LONDON, July 24 (Reuters) – British Prime Minister Rishi Sunak said on Monday that the government’s net zero targets were important to him, but he did not want to do anything that would add to people’s bills at a time of high inflation.
Britain in 2019 became the first member of the Group of Seven Wealthy Nations to set a net zero target, but some in Sunak’s Conservative Party have criticized the net zero agenda for being too expensive.
Asked if the government was still fully committed to its goals of ending the sale of petrol and diesel cars by 2030 and reaching net zero emissions by 2050, Sunak told reporters: “Of course net zero is important to me… We’re going to keep making progress towards our net zero ambition.”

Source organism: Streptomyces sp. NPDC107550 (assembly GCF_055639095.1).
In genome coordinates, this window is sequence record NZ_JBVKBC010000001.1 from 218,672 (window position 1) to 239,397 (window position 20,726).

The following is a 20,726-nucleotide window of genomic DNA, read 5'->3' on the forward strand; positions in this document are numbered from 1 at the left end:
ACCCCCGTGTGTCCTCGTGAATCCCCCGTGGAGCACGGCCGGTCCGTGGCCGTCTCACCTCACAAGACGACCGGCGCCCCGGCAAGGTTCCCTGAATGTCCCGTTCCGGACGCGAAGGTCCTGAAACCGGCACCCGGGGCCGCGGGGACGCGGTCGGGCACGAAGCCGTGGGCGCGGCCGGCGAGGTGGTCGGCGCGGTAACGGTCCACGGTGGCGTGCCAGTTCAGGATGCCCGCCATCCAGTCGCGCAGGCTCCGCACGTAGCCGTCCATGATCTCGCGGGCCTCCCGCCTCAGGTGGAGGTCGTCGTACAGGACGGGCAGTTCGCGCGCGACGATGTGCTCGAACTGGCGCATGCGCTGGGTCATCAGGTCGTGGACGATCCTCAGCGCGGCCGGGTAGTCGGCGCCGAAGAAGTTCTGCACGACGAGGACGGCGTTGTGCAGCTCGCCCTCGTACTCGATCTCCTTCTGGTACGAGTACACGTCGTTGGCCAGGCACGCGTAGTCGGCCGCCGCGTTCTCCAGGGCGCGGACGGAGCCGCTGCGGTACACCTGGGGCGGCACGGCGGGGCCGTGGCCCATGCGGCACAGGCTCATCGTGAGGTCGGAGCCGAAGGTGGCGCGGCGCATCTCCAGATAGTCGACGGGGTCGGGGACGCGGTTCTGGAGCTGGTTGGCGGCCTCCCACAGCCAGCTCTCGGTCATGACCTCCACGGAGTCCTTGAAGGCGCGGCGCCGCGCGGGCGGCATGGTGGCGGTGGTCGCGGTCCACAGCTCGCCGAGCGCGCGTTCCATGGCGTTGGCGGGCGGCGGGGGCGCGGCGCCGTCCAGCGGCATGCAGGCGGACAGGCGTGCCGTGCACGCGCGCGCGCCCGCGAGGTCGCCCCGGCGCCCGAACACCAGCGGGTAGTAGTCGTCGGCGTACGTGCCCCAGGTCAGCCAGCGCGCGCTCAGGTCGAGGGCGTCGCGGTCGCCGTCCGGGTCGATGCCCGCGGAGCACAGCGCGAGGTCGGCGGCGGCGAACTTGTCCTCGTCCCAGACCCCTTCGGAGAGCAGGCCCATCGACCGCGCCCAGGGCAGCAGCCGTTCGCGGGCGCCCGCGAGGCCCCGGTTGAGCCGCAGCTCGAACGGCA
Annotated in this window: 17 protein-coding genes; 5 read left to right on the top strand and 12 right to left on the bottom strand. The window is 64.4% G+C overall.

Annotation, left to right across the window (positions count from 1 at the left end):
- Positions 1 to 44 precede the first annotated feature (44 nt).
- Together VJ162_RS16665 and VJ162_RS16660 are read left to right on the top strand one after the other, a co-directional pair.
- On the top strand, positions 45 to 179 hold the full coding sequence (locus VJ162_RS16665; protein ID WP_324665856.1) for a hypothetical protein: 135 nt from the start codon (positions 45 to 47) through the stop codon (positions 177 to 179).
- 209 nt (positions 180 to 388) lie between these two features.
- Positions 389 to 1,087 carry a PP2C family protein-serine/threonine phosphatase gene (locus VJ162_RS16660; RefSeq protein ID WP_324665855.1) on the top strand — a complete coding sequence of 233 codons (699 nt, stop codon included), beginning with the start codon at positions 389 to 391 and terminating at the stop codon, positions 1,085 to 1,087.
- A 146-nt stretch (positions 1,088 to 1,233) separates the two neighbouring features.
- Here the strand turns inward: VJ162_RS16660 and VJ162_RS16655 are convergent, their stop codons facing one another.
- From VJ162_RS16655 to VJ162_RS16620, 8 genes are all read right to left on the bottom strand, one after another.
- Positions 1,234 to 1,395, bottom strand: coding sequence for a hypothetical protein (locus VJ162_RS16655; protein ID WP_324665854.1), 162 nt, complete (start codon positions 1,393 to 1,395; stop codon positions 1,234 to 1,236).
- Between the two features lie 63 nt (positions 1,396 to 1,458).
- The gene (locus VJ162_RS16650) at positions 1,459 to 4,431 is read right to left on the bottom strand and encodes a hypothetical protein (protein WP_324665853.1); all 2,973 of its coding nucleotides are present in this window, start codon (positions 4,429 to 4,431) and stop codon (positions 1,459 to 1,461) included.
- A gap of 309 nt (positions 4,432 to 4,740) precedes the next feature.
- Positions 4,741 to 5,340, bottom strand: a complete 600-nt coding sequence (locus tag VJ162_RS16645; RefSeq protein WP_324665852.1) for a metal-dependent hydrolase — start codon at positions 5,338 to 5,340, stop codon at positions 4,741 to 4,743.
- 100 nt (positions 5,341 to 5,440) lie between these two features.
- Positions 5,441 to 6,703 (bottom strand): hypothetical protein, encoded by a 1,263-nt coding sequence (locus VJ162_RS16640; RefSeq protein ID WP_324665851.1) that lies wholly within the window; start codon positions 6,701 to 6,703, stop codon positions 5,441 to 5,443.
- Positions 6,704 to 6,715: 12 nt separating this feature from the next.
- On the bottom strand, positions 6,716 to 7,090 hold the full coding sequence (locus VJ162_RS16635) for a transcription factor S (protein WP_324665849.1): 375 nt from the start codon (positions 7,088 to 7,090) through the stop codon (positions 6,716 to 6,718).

British housing minister Michael Gove warned on Sunday against making tackling climate change “a religious crusade”, days after the Conservatives narrowly won a local election by opposing charges for the most polluting vehicles.
“We’re living through a time at the moment where inflation is high that’s having an impact on household and family bills. And I don’t want to do anything to add to that,” Sunak said.
So yes, we’re going to make progress towards net zero but we’re going to do that in a proportionate and pragmatic way that doesn’t unnecessarily give people more hassle and more cost in their life.
Reporting by Kylie MacLellan. Editing by Andrew MacAskill
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